PfISD Food Allergy Management Plan

  • In response to the increase in students with diagnosed food allergies at risk for anaphylaxis, Senate Bill 27 (2011, 82nd Legislative Session) amends Chapter 38 of the Texas Education Code by adding Section 38.0151. This section requires the Board of Trustees of each school district to adopt and administer a policy for the care of students with diagnosed food allergies at risk for anaphylaxis. This policy requires each school district to develop and implement a student food allergy management plan, which includes training for employees on allergies and anaphylaxis, general strategies to reduce the risk of exposure to common food allergies, methods for requesting specific food allergy information from parents of students with diagnosed food allergies, implementation of food allergy action plans and an annual review of the district’s management plan.

    Anaphylaxis is a sudden, severe allergic reaction. The most dangerous symptoms include breathing difficulties, a drop in blood pressure, or shock. Common examples of potentially life-threatening allergies are those related to foods or stinging insects. Other allergic reactions may also occur when taking medications, latex, or while exercising. The emergency treatment is Epinephrine, which is usually supplied in Epinephrine auto-injectors (for example, EpiPen® and EpiPen Jr® or TWINJECT®). Pflugerville ISD has developed guidelines to manage students with these life-threatening allergies so that they may safely participate in the educational process.

    PfISD food allergy management plan will be individualized for all students who have severe food allergies and are at risk for anaphylaxis. Students at risk for anaphylaxis from other allergens will also have individualized management plans.

    The goals for the District-wide food allergy management plan include:

    1. Provide a safe and healthy learning environment for students with food allergies;
    2. Reduce the likelihood of severe or potentially life-threatening allergic reactions;
    3. Ensure a rapid and effective response in the case of a severe or potentially life-threatening allergic reaction and
    4. Protect the rights of food-allergic students to participate in all school activities.

    School Guidelines for Managing Students with Food Allergies

    Food allergies can be life-threatening. The risk of accidental exposure can be reduced in the school setting if schools work with students, parents, and physicians to minimize risks and provide a safe, educational environment for food-allergic students.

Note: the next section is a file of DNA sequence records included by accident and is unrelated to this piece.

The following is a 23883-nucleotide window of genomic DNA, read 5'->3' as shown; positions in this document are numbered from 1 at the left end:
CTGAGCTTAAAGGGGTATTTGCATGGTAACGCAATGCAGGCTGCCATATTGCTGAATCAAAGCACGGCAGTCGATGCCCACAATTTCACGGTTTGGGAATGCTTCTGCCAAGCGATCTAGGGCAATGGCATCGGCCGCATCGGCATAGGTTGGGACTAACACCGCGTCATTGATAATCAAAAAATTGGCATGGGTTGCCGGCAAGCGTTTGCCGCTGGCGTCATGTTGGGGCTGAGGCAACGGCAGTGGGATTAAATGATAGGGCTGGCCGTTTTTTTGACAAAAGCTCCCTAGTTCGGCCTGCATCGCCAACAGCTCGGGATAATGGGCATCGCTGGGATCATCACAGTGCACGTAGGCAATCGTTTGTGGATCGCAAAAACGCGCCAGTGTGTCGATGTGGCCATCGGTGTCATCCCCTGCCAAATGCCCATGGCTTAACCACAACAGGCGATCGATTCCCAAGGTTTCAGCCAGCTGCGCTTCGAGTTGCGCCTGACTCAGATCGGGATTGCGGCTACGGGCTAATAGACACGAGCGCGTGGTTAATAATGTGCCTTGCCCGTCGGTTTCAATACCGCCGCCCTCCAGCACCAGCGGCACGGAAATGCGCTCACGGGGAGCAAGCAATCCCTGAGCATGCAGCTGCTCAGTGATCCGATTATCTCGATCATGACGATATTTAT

• Family's Responsibility

  • School's Responsibility

  • Student's Responsibility

PfISD Student Health Services Anaphylaxis Management Protocol

    1. School Nurse will determine if there is a student with a history or risk of anaphylaxis on the school campus by reviewing:
      1. Current school year electronic student Health History information completed by parent;
      2. Student Critical Alert Information in Skyward computer system;
      3. Health Condition information in Skyward computer system.
    2. School Nurse will schedule a meeting with the parent/guardian of the student to determine:
      1. Previous medical history - use Allergy Questionnaire
      2. Type and level of care that the parent is seeking for their student
        1. EpiPen kept in nurse's office?
        2. Benadryl (if needed) kept in nurse's office?
        3. EpiPen carried by student (with approval)?
    3. School Nurse will collaborate with the student (age appropriate), parent/guardian, and physician to:
      1. As part of the student's completed Anaphylaxis Emergency Plan, review medical orders for:
        1. Benadryl (if needed) and/or EpiPen to be administered at school as needed
        2. Student to carry EpiPen (physician, parent, and nurse will need to sign off that student has knowledge/ability to carry EpiPen on  self.)
        3. Have supplies (Benadryl and/or EpiPen) at school or with student per physician orders.
        4. Obtain the Nutrition Rx form, completed by MD, to allow modifications/changes to tray through the Nutrition  Department
        5. Obtain a completed Anaphylaxis Emergency Plan
    4. School Nurse will:
      1. Prepare the student-specific Classroom Action  Plan.
      2. Prepare the Individual Health Care Plan as needed.
      3. Present all staff with a basic overview of food allergy, possible signs and symptoms, and what to do in an emergency.
      4. Notify appropriate school staff who need to know about a specific student's condition (teachers, PE teacher/coach, cafeteria staff, and administrative staff).
      5. Train designated staff on the student-specific signs, symptoms, and medical management of anaphylaxis and document such training.
      6. Train designated staff on the student's "Classroom Action Plan" and the use of the EpiPen.
      7. Educate staff that the "Emergency Plan" and medication(s) (Benadryl and/or EpiPen) must accompany the student on all field trips.
      8. Provide staff retraining as needed throughout the school year.
      9. After an event, the school nurse will complete an Epinephrine Administration Record. The campus nurse and the Director of Health and Safety will conduct an initial review to determine what went well and what needs to be improved. The Epinephrine Administration Record will be reviewed as part of this initial review.
      10. Additional review of the event will be completed by the Food Allergy Management team, parent, student (age appropriate), and a physician (if applicable). Any necessary changes will be made to the management plan.